Posted on Thursday, July 22, 2021

On Being Fearless: Uveka Rangappa in conversation with Zoleka Mandela

When you’re the granddaughter of Nelson Mandela and come from one of the most revered struggle families in the world, you would imagine a protected life. Zoleka Mandela’s life has been anything but that. She has suffered sexual abuse as a child, the loss of her young daughter in a car crash in 2010, the death of her newborn son a year later, the deaths of her grandparents and then the loss of her mother Zindzi to COVID last year. Zoleka has also battled addiction, breast cancer and attempted suicide. Zoleka Mandela told journalist and news anchor, Uveka Rangappa, how she has come out on the other side a Fearless inspiration for millions.

We’re honoured to share this moving conversation between Zoleka and news anchor and journalist, Uveka Rangappa, on how she remains fearless through it all.


You have experienced all this pain in your life, how have you kept going?

There are days I find myself drowning in my own tears, when breathing, feeling, or just being feels like an effort. On those days I remind myself to be more gentle with myself, to be patient and more understanding of what I’m feeling and why. I live with depression and anxiety. To keep myself going I have to give myself time to feel what I feel and accept that what I’m going through is quite normal and very human. 

Would you say you were Fearless to start and that is what carried you through or did you become Fearless because of it all?

I absolutely cannot say that I was fearless from the start. What carried me through for a very long time were both my late grandmother (Winnie Madikizela-Mandela) and late mother (Zindzi Mandela). I haven’t always given my mother the credit she deserves for instilling so much resilience in me, for arming me with self-will and a thick skin. I come from a line of tremendously powerful women, but it is both my grandmother and mother I have to thank for the woman I am today. 

At what point would you say you realised you were Fearless?

I guess it was more of a hint than a realisation, back in 2010, shortly after checking out of rehab where I battled alcohol and cocaine addiction. I’ve always feared facing my own demons. I tried to silence the loudness for years. Having to confront so much about myself sober is fearful but I’ve learnt it’s achievable. This year in August, I celebrate eleven years of sobriety and that to me is fearlessness!

You talk openly about your tragedies and life experiences   – many people can’t. How are you able to?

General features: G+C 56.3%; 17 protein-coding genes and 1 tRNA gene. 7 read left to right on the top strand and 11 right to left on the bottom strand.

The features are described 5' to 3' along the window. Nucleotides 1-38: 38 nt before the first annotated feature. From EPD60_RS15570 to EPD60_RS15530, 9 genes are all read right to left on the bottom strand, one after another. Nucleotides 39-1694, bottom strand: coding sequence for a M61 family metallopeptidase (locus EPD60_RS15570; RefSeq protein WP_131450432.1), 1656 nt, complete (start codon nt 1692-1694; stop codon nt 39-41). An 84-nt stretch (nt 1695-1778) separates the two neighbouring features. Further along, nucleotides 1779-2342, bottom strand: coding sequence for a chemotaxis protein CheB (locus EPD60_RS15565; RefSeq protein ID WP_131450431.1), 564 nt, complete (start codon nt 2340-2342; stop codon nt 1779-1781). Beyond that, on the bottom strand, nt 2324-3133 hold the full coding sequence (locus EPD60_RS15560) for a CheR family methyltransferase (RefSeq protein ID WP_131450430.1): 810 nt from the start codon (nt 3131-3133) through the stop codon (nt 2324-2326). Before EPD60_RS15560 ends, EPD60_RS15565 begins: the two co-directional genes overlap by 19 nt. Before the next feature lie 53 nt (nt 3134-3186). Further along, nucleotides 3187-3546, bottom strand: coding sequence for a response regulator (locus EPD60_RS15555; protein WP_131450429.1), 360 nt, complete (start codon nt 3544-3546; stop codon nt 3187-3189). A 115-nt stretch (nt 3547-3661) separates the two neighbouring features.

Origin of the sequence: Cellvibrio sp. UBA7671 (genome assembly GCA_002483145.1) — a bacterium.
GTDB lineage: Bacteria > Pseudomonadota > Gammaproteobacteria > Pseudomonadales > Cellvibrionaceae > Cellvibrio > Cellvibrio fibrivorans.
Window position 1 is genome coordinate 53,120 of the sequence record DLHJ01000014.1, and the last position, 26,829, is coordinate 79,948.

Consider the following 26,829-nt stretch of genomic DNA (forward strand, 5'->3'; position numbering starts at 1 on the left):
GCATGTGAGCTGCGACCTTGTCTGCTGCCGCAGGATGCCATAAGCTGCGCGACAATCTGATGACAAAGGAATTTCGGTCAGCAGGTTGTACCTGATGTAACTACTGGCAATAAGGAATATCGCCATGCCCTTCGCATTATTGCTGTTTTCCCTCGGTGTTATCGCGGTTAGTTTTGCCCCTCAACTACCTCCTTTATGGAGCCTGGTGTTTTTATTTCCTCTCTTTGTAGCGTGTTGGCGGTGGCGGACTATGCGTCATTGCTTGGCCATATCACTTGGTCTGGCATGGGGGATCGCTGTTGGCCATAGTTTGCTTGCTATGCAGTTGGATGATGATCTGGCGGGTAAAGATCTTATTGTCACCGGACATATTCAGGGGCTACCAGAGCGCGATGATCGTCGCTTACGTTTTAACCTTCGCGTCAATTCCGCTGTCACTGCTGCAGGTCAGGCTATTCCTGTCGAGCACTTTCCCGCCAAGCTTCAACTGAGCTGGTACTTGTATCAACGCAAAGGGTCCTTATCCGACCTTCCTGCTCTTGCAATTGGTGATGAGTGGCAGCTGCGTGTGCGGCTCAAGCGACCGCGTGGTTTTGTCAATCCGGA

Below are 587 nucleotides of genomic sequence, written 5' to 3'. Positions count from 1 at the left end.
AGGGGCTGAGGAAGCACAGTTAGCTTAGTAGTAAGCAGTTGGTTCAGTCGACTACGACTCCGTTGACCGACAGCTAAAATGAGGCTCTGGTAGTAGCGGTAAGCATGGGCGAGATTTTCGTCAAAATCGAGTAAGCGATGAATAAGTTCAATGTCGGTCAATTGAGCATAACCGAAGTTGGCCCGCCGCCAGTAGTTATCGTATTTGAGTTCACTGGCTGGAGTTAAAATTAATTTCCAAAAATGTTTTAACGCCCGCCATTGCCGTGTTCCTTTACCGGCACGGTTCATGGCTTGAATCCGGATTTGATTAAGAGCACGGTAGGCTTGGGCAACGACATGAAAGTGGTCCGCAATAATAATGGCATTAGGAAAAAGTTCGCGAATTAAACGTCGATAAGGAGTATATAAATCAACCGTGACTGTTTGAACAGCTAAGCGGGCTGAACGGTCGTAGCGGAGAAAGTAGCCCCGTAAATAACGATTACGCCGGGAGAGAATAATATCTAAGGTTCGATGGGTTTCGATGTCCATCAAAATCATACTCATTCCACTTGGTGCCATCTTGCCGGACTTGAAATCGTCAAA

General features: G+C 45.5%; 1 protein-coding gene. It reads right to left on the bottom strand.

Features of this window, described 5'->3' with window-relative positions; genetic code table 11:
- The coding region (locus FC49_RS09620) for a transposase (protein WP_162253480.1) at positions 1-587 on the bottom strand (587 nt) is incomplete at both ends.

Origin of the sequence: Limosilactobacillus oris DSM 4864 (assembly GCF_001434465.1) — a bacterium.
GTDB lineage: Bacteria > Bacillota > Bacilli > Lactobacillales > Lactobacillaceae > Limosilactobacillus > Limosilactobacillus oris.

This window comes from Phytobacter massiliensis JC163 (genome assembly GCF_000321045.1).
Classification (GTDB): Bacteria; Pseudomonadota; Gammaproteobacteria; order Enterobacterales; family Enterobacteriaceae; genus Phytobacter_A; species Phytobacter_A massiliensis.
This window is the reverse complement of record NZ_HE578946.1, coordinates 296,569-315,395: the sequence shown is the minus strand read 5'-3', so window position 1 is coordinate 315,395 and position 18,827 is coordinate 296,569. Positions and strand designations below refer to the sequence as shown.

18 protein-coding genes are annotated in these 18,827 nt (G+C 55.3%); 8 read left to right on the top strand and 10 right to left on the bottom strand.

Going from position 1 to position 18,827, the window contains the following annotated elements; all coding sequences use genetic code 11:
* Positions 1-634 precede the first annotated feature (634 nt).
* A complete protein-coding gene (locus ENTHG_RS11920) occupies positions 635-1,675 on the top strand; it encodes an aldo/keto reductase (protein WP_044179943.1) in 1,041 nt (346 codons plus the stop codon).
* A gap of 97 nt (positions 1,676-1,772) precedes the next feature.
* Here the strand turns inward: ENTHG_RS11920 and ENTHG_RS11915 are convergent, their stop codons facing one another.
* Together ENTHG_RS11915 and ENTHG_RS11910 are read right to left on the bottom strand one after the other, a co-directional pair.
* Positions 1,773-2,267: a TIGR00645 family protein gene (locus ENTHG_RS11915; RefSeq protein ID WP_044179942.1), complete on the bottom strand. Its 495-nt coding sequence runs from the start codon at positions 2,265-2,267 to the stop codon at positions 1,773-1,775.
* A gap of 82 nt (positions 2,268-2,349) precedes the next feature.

I wrote my autobiography, When Hope Whispers in 2013, with a purpose. I wanted to share all aspects of my life, good and bad because I was hoping others could relate and then share their own stories. It was important for me to remind readers that despite what family I come from, tragedy has still penetrated my life. Talking about it has encouraged more women to own their stories and change their narratives.  It’s never too late to rewrite our life stories. 

Many women who have experienced sexual abuse, addiction or attempted suicide are often ashamed or afraid to talk about it. What do you say to them?

I was sexually abused from the age of nine up until my teenage years by family members, family friends and adults who were supposed to care for me. I only disclosed to my family when I was 21 because I blamed myself! Parts of me still carry blame for having kept quiet. The reality is those acts were consciously committed by my abusers and none of it was my fault. I would say to them they are never alone and that it’s never their fault. I would encourage them to speak out, to remind them that all our stories are crucial in effecting change and breaking silence. 

You’ve opened up to love again – is that scary for you?

It was unexpected but it undoubtedly feels right. I just want to be happy. I was so incredibly unhappy in my marriage. I stayed for my kids but then realized I was responsible for my own happiness. I can no longer allow any past relationship to prevent me from receiving love. Maybe it will work out, maybe it won’t – either way it’s ok!

Many people are struggling right now - they’ve lost one or more loved ones – what do you say to them about going on with life?

After losing two children, my grandparents, my mother and one of my sisters, I’ve never understood why people constantly feel the need to tell me that time heals. Grief and loss are forever, and time has never healed any of it for me. In my experience, honouring their spirit and memory, the best way I can, has made life more bearable. It’s not easy and it takes time, but you can always seek help when it all becomes too difficult. 

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